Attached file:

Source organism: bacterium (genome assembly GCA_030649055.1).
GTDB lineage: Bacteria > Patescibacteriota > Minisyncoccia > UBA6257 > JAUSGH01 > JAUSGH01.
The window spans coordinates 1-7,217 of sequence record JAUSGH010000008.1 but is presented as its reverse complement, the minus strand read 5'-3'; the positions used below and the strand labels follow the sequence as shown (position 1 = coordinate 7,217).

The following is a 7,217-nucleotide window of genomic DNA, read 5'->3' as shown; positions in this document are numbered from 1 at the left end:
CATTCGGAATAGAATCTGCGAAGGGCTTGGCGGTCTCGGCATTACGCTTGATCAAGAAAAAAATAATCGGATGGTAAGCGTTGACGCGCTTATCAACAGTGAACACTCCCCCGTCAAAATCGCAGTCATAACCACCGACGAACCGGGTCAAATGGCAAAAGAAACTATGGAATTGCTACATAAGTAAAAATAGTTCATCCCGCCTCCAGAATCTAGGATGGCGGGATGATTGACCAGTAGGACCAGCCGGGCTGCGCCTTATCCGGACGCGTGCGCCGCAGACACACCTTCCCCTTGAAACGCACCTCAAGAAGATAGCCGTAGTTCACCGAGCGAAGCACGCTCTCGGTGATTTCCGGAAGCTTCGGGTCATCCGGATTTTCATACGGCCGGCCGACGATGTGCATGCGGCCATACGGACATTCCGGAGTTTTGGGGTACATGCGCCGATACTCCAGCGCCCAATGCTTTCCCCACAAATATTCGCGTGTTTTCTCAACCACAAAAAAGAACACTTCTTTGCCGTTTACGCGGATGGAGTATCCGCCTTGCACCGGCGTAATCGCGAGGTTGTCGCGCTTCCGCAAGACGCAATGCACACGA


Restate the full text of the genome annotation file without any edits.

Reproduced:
Source organism: bacterium (genome assembly GCA_030649055.1).
GTDB lineage: Bacteria > Patescibacteriota > Minisyncoccia > UBA6257 > JAUSGH01 > JAUSGH01.
The window spans coordinates 1-7,217 of sequence record JAUSGH010000008.1 but is presented as its reverse complement, the minus strand read 5'-3'; the positions used below and the strand labels follow the sequence as shown (position 1 = coordinate 7,217).

The following is a 7,217-nucleotide window of genomic DNA, read 5'->3' as shown; positions in this document are numbered from 1 at the left end:
CATTCGGAATAGAATCTGCGAAGGGCTTGGCGGTCTCGGCATTACGCTTGATCAAGAAAAAAATAATCGGATGGTAAGCGTTGACGCGCTTATCAACAGTGAACACTCCCCCGTCAAAATCGCAGTCATAACCACCGACGAACCGGGTCAAATGGCAAAAGAAACTATGGAATTGCTACATAAGTAAAAATAGTTCATCCCGCCTCCAGAATCTAGGATGGCGGGATGATTGACCAGTAGGACCAGCCGGGCTGCGCCTTATCCGGACGCGTGCGCCGCAGACACACCTTCCCCTTGAAACGCACCTCAAGAAGATAGCCGTAGTTCACCGAGCGAAGCACGCTCTCGGTGATTTCCGGAAGCTTCGGGTCATCCGGATTTTCATACGGCCGGCCGACGATGTGCATGCGGCCATACGGACATTCCGGAGTTTTGGGGTACATGCGCCGATACTCCAGCGCCCAATGCTTTCCCCACAAATATTCGCGTGTTTTCTCAACCACAAAAAAGAACACTTCTTTGCCGTTTACGCGGATGGAGTATCCGCCTTGCACCGGCGTAATCGCGAGGTTGTCGCGCTTCCGCAAGACGCAATGCACACGA